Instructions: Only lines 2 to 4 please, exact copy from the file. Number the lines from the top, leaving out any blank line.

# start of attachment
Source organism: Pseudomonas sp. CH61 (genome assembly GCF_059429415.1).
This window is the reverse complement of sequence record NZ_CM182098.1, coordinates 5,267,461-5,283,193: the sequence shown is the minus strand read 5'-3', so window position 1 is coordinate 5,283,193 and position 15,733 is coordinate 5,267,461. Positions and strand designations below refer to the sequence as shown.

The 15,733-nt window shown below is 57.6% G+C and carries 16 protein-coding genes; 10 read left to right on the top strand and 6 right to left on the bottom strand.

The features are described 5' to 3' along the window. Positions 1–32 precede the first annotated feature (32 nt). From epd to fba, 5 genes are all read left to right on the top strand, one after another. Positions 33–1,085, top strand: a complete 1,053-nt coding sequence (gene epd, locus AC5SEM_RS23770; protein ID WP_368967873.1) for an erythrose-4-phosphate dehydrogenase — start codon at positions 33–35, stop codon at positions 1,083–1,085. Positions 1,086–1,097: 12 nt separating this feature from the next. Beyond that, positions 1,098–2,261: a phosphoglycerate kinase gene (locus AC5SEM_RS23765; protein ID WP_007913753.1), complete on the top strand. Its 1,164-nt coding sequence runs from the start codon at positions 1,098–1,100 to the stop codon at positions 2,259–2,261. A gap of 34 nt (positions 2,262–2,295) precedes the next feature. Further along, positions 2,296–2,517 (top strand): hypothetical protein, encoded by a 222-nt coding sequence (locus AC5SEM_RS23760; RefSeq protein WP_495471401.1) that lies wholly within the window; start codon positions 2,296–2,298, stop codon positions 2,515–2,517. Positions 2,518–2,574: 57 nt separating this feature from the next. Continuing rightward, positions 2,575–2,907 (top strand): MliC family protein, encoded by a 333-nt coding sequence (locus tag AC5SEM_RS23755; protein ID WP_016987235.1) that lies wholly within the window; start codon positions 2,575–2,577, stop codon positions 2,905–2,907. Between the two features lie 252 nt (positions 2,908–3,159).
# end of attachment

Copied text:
This window is the reverse complement of sequence record NZ_CM182098.1, coordinates 5,267,461-5,283,193: the sequence shown is the minus strand read 5'-3', so window position 1 is coordinate 5,283,193 and position 15,733 is coordinate 5,267,461. Positions and strand designations below refer to the sequence as shown.

The 15,733-nt window shown below is 57.6% G+C and carries 16 protein-coding genes; 10 read left to right on the top strand and 6 right to left on the bottom strand.

The features are described 5' to 3' along the window. Positions 1–32 precede the first annotated feature (32 nt). From epd to fba, 5 genes are all read left to right on the top strand, one after another. Positions 33–1,085, top strand: a complete 1,053-nt coding sequence (gene epd, locus AC5SEM_RS23770; protein ID WP_368967873.1) for an erythrose-4-phosphate dehydrogenase — start codon at positions 33–35, stop codon at positions 1,083–1,085. Positions 1,086–1,097: 12 nt separating this feature from the next. Beyond that, positions 1,098–2,261: a phosphoglycerate kinase gene (locus AC5SEM_RS23765; protein ID WP_007913753.1), complete on the top strand. Its 1,164-nt coding sequence runs from the start codon at positions 1,098–1,100 to the stop codon at positions 2,259–2,261. A gap of 34 nt (positions 2,262–2,295) precedes the next feature. Further along, positions 2,296–2,517 (top strand): hypothetical protein, encoded by a 222-nt coding sequence (locus AC5SEM_RS23760; RefSeq protein WP_495471401.1) that lies wholly within the window; start codon positions 2,296–2,298, stop codon positions 2,515–2,517. Positions 2,518–2,574: 57 nt separating this feature from the next. Continuing rightward, positions 2,575–2,907 (top strand): MliC family protein, encoded by a 333-nt coding sequence (locus tag AC5SEM_RS23755; protein ID WP_016987235.1) that lies wholly within the window; start codon positions 2,575–2,577, stop codon positions 2,905–2,907. Between the two features lie 252 nt (positions 2,908–3,159).